He didn’t have to do it, but President Trump did it anyway. 

There, in the White House, ostensibly honoring the contributions of the legendary Navajo code talkers who helped defeat Japanese Imperial forces in World War II, top-of-mind Trump did what he does best: he went off script,  uttering what amounted to yet another cheap shot insult. And like others, it was aimed at a favorite political target at the expense of other people, in this case Native Americans.

Presidential apologist Sarah Huckabee Sanders tried to assure reporters that it was not the president’s intent to use a racial slur, but that’s exactly how it was interpreted by many, including many Native Americans, when Trump called Massachusetts Democratic Sen. Elizabeth Warren “Pocahontas.”

He never said her name, but it was clear who the president was talking about. That’s because this isn’t the first time he’s attacked Warren, a former Harvard Law School professor who was accused by her Republican opponent in the 2012 election of falsely claiming Native American heritage to advance her career in academia. The claims, which the senator says are “untrue” and “hurtful,” have been neither disproved by Warren nor proven by her critics.

Here’s what Trump said during the ceremony:

“I just want to thank you because you are very, very special people. You were here long before any of us were here,” according to CNN. “Although, we have a representative in Congress who has been here a long time … longer than you — they call her Pocahontas.”

Republican Party leaders blew off the criticism, saying the president’s remark was just a “joke,” according to The New York Times.

Russell Begaye, the president of the Navajo Nation and a critic of Warren, wasn’t laughing when he told The Times that Trump’s mention of Pocahontas at Monday’s ceremony was “derogatory” and “disrespectful to Indian nations.”

It was also something that’s he’s said several times before, something that wasn’t ever funny, just petty and mean-spirited.

“This is something that unfortunately came up during the campaign and it seems to have stuck in the mind of the president, something that he continues to use, to take a jab at the senator,” Begaye told The Times. “The campaign is over. The nation needs to move forward, and using Native Americans in this way, in this type of honoring setting is something that should not be happening.”

Though insulting, Trump’s recent comments were tame compared to other things he’s said about other powerful women.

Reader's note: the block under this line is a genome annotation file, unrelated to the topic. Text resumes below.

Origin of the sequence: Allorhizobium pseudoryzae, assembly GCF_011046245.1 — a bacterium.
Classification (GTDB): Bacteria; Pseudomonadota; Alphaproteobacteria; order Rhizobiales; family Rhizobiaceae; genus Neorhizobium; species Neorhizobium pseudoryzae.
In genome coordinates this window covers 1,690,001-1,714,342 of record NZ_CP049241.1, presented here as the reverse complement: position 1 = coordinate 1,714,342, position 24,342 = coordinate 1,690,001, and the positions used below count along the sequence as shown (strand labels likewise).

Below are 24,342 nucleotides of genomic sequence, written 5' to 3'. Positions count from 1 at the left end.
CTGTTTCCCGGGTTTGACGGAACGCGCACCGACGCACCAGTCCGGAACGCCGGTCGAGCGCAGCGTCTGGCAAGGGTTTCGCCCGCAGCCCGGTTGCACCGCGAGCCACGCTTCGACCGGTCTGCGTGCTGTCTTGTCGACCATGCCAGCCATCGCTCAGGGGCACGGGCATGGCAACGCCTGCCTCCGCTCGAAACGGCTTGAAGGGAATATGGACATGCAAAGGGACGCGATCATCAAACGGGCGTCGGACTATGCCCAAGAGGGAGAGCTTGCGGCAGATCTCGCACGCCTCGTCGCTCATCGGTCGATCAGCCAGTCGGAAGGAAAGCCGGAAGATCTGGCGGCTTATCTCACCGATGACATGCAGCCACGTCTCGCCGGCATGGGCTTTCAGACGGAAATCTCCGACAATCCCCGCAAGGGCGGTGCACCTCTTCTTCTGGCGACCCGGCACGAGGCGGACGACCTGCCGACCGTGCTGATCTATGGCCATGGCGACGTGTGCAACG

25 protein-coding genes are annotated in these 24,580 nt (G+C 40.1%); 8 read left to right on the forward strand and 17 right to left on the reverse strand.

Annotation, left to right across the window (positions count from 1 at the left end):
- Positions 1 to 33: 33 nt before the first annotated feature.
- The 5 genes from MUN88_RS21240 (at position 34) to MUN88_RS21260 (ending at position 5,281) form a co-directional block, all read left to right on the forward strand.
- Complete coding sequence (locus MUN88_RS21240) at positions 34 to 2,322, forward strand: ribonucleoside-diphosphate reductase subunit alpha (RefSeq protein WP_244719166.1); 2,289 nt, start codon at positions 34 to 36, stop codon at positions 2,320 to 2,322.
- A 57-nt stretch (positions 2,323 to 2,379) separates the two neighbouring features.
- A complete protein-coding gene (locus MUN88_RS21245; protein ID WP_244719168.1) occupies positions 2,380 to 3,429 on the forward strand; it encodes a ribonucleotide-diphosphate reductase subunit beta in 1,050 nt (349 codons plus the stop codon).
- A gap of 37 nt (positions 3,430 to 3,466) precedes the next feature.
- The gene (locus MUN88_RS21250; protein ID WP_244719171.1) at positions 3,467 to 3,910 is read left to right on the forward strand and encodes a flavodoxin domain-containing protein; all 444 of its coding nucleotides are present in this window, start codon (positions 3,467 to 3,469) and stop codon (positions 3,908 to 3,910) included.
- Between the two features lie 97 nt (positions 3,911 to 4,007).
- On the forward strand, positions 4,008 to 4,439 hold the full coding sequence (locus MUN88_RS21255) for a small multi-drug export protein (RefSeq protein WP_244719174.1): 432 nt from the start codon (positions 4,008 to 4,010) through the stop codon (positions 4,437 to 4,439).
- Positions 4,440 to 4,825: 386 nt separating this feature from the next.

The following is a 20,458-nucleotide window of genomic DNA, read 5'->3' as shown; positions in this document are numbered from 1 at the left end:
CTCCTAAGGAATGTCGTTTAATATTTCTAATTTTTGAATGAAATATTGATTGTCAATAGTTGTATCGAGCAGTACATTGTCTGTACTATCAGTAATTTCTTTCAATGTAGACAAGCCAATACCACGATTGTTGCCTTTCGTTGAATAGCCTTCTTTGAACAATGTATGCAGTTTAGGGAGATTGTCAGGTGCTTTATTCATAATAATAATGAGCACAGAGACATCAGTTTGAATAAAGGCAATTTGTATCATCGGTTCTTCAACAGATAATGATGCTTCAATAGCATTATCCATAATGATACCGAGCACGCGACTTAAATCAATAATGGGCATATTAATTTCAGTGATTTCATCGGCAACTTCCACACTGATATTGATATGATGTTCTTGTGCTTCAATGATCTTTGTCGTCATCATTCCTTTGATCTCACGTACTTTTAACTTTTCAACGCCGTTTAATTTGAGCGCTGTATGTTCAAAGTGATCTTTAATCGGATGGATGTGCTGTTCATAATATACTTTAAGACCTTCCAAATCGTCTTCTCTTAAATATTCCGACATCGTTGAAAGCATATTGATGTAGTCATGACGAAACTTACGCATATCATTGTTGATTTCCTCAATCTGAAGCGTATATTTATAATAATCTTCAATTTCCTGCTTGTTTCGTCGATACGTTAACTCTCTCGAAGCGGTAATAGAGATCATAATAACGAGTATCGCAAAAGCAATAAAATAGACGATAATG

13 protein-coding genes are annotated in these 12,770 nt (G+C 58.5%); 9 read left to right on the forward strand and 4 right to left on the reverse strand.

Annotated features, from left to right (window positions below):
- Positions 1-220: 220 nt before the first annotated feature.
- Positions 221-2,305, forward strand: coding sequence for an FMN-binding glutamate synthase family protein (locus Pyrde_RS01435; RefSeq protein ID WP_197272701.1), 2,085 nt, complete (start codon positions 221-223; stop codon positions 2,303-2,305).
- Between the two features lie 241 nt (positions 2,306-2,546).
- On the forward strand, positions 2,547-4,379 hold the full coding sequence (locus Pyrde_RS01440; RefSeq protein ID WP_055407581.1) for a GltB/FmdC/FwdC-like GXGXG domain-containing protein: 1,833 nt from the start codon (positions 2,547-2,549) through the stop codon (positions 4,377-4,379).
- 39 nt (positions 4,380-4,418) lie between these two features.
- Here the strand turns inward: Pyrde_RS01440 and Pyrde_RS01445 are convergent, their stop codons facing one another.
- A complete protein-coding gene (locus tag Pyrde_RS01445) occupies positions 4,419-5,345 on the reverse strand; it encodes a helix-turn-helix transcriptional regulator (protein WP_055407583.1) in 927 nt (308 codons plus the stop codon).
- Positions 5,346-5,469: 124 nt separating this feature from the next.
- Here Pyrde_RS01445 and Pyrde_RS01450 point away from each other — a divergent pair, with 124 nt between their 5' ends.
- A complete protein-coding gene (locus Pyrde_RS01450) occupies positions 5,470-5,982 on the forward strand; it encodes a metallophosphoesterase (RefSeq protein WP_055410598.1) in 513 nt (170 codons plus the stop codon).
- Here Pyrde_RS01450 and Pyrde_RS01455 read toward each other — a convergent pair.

“Ariana Huffington is unattractive, both inside and out. I fully understand why her former husband left her for a man — he made a good decision,” Trump once tweeted about the Huffington Post founder.

On Rosie O’Donnell: “If I were running ‘The View,’ I’d fire Rosie O’Donnell. I mean, I’d look at her right in that fat, ugly face of hers, I’d say ‘Rosie, you’re fired.’”

On Hillary Clinton: “The only card [Hillary Clinton] has is the woman’s card. She’s got nothing else to offer and frankly, if Hillary Clinton were a man, I don’t think she’d get 5 percent of the vote. The only thing she’s got going is the woman’s card, and the beautiful thing is, women don’t like her.”

On all women: “You know, I’m automatically attracted to beautiful — I just start kissing them. It’s like a magnet. Just kiss. I don’t even wait. And when you’re a star, they let you do it. You can do anything … Grab them by the pussy. You can do anything.”

Often mentioned as a possible Democratic presidential contender in 2016, Warren helped create the Consumer Financial Protection Bureau, which is currently being run by Office of Management and Budget Director Mick Mulvaney. A longtime critic of CFPB, Mulvaney was picked by Trump to replace former director Richard Cordray. Cordray’s hand-chosen successor Leandra English, however, objected, claiming he president exceeded his authority. She filed for an injunction Monday, but was denied by a federal judge Tuesday.

Which brings us back to Monday’s event at the White House.

Jacqueline Pata, the executive director of the National Congress of American Indians, told The Times that she took great pride in honoring the code talkers. But, she said, “[I]t is unfortunate that it was used as an opportunity to once again try to use the word Pocahontas in a negative way towards a political adversary.”

Warren seemed resigned to what has become clear to anyone following this administration.

“It should have been a celebration of their incredible service, but Donald Trump couldn’t make it through without tossing in a racial slur,” said Warren.